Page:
Sex hormone‐binding globulin is associated with androgen deficiency features independently of total testosterone

Sex hormone‐binding globulin is associated with androgen deficiency features independently of... INTRODUCTIONThe first‐line assessment for the evaluation of gonadal status in men with features of androgen deficiency is total testosterone (TT), as indicated by all current guidelines and recommendations. However, they all report that TT could provide misleading information in conditions known to alter sex hormone‐binding globulin (SHBG) levels. In fact, according to the free hormone hypothesis, only the fraction of T that circulates unbound to albumin or SHBG, that is free T (FT), is able to play a biological role. Hence, increased SHBG could remarkably affect androgen status, possibly leading to features of androgen deficiency, despite apparently normal or borderline TT. Although largely assumed, the free hormone hypothesis is not supported by robust experimental evidence, and the impact of changes in SHBG on T bioactivity is still speculative. Recently, in a transgenic mouse model overexpressing human SHBG, higher TT than wild‐type controls but similar FT was demonstrated. Despite higher TT, transgenic mice had hypogonadal features, including a weight reduction in seminal vesicles and of androgen‐dependent pelvic floor muscles. These findings indicate that TT per se is not sufficient to describe the androgen status, when SHBG is increased, thus providing experimental evidence for the free hormone hypothesis.In humans, the role http://www.deepdyve.com/assets/images/DeepDyve-Logo-lg.png Clinical Endocrinology Wiley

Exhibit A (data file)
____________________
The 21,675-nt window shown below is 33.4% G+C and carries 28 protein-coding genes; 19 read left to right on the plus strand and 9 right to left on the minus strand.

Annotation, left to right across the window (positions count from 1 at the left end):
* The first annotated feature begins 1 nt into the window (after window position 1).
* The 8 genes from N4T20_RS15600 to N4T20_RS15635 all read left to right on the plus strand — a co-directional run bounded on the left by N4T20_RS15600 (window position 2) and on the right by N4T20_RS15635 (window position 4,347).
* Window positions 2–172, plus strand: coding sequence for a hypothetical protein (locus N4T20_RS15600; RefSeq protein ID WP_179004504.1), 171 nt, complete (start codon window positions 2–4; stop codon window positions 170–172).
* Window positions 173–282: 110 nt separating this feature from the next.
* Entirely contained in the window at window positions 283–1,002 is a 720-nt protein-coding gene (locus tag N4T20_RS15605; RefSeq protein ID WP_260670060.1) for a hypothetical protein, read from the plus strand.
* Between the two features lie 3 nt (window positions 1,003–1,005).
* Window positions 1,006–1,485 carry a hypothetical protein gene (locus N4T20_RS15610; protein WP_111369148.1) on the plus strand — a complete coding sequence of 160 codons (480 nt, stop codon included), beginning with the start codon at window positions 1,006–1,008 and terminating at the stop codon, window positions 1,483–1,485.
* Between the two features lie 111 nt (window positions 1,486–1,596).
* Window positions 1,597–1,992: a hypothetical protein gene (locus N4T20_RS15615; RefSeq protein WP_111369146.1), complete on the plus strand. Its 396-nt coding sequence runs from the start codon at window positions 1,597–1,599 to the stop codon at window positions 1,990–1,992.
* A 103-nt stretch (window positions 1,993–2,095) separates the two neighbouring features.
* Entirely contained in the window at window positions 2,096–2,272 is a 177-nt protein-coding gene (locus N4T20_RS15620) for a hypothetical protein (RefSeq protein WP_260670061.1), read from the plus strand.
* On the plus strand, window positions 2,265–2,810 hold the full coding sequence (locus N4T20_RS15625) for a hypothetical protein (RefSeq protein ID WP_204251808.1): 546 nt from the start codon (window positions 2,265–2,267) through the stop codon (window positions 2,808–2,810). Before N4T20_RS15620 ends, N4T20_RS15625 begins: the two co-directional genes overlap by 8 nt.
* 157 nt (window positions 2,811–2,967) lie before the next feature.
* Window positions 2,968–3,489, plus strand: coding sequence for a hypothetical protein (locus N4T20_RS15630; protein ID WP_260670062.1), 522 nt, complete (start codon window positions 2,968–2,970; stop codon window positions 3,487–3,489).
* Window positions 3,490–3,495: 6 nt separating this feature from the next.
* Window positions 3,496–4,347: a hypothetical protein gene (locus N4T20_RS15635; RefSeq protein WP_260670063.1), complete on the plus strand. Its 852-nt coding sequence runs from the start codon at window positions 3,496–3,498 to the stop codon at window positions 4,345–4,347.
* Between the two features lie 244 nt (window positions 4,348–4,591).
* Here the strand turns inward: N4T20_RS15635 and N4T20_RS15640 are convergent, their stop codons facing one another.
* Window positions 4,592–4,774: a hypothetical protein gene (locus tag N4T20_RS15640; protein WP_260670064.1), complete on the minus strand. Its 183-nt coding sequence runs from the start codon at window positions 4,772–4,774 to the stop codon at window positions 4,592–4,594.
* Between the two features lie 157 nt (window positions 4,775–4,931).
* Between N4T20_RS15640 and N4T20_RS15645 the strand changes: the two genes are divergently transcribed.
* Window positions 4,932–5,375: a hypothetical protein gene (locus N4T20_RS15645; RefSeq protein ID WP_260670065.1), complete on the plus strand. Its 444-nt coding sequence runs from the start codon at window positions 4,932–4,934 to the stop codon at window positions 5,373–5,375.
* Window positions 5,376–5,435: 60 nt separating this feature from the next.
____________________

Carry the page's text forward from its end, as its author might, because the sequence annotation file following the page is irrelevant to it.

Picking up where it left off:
Sex hormone‐binding globulin is associated with androgen deficiency features independently of total testosterone

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Publisher
Wiley
Copyright
Copyright © 2018 John Wiley & Sons Ltd
ISSN
0300-0664
eISSN
1365-2265
D.O.I.
10.1111/cen.13530
Publisher site
See Article on Publisher Site

Abstract

INTRODUCTIONThe first‐line assessment for the evaluation of gonadal status in men with features of androgen deficiency is total testosterone (TT), as indicated by all current guidelines and recommendations. However, they all report that TT could provide misleading information in conditions known to alter sex hormone‐binding globulin (SHBG) levels. In fact, according to the free hormone hypothesis, only the fraction of T that circulates unbound to albumin or SHBG, that is free T (FT), is able to play a biological role. Hence, increased SHBG could remarkably affect androgen status, possibly leading to features of androgen deficiency, despite apparently normal or borderline TT. Although largely assumed, the free hormone hypothesis is not supported by robust experimental evidence, and the impact of changes in SHBG on T bioactivity is still speculative. Recently, in a transgenic mouse model overexpressing human SHBG, higher TT than wild‐type controls but similar FT was demonstrated. Despite higher TT, transgenic mice had hypogonadal features, including a weight reduction in seminal vesicles and of androgen‐dependent pelvic floor muscles. These findings indicate that TT per se is not sufficient to describe the androgen status, when SHBG is increased, thus providing experimental evidence for the free hormone hypothesis.In humans, the role

Journal

Clinical EndocrinologyWiley

Published: Jan 1, 2018

Keywords: ; ; ; ; ; ;

References

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